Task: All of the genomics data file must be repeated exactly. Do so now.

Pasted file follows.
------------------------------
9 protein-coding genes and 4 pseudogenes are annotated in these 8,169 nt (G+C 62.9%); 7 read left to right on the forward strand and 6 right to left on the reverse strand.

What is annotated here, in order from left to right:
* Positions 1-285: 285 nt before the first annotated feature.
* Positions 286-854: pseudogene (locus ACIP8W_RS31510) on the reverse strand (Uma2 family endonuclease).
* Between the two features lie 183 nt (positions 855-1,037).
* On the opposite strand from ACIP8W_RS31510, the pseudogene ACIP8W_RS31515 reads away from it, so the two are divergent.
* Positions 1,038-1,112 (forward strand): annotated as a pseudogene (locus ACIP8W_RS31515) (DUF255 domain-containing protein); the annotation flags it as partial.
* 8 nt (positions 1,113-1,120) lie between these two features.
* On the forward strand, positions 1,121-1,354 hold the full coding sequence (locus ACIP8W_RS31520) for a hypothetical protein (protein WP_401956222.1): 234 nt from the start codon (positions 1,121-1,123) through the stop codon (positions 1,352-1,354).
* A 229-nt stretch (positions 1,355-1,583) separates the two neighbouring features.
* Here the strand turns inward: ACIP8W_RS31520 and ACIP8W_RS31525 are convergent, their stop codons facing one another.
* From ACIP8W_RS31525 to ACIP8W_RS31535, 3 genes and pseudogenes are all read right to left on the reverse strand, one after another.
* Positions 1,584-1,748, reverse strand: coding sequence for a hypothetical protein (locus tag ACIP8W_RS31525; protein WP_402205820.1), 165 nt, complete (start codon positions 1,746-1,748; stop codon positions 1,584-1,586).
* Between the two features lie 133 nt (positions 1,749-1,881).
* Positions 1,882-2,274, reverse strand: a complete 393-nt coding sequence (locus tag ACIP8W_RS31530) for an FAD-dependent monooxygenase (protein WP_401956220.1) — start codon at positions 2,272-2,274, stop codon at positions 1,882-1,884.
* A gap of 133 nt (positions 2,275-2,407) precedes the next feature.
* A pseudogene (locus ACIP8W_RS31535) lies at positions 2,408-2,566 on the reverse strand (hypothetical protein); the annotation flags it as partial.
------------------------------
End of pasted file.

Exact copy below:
9 protein-coding genes and 4 pseudogenes are annotated in these 8,169 nt (G+C 62.9%); 7 read left to right on the forward strand and 6 right to left on the reverse strand.

What is annotated here, in order from left to right:
* Positions 1-285: 285 nt before the first annotated feature.
* Positions 286-854: pseudogene (locus ACIP8W_RS31510) on the reverse strand (Uma2 family endonuclease).
* Between the two features lie 183 nt (positions 855-1,037).
* On the opposite strand from ACIP8W_RS31510, the pseudogene ACIP8W_RS31515 reads away from it, so the two are divergent.
* Positions 1,038-1,112 (forward strand): annotated as a pseudogene (locus ACIP8W_RS31515) (DUF255 domain-containing protein); the annotation flags it as partial.
* 8 nt (positions 1,113-1,120) lie between these two features.
* On the forward strand, positions 1,121-1,354 hold the full coding sequence (locus ACIP8W_RS31520) for a hypothetical protein (protein WP_401956222.1): 234 nt from the start codon (positions 1,121-1,123) through the stop codon (positions 1,352-1,354).
* A 229-nt stretch (positions 1,355-1,583) separates the two neighbouring features.
* Here the strand turns inward: ACIP8W_RS31520 and ACIP8W_RS31525 are convergent, their stop codons facing one another.
* From ACIP8W_RS31525 to ACIP8W_RS31535, 3 genes and pseudogenes are all read right to left on the reverse strand, one after another.
* Positions 1,584-1,748, reverse strand: coding sequence for a hypothetical protein (locus tag ACIP8W_RS31525; protein WP_402205820.1), 165 nt, complete (start codon positions 1,746-1,748; stop codon positions 1,584-1,586).
* Between the two features lie 133 nt (positions 1,749-1,881).
* Positions 1,882-2,274, reverse strand: a complete 393-nt coding sequence (locus tag ACIP8W_RS31530) for an FAD-dependent monooxygenase (protein WP_401956220.1) — start codon at positions 2,272-2,274, stop codon at positions 1,882-1,884.
* A gap of 133 nt (positions 2,275-2,407) precedes the next feature.
* A pseudogene (locus ACIP8W_RS31535) lies at positions 2,408-2,566 on the reverse strand (hypothetical protein); the annotation flags it as partial.